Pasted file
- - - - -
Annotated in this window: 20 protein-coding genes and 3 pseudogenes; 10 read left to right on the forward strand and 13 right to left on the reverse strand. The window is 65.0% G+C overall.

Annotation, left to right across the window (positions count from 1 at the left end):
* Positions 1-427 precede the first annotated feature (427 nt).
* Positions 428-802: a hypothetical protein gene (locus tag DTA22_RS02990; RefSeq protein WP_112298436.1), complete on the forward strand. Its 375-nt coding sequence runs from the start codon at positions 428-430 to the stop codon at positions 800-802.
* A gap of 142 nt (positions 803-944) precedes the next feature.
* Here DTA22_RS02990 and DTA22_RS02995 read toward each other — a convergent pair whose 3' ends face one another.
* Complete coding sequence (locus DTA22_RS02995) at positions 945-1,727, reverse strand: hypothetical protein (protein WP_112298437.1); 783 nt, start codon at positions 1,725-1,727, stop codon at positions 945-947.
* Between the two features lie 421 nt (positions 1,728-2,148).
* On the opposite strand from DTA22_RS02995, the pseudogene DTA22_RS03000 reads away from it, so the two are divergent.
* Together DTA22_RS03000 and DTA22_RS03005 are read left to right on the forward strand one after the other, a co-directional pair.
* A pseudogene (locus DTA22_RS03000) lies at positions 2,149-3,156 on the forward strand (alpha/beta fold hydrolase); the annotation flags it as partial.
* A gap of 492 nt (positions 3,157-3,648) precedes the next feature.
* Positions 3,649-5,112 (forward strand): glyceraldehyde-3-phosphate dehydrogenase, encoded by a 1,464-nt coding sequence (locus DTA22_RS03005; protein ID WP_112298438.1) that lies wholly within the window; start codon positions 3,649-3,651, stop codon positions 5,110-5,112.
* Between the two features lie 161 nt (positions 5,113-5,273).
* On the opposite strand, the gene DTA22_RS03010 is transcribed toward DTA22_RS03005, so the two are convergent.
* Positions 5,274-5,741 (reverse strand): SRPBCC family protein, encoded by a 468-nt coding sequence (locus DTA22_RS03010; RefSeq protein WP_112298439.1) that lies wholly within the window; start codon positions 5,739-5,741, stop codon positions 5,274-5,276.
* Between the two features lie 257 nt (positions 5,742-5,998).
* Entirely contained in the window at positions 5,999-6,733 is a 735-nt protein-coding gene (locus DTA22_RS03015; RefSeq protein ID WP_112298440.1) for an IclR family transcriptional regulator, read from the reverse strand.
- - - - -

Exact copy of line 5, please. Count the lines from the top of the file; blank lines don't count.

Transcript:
* A gap of 142 nt (positions 803-944) precedes the next feature.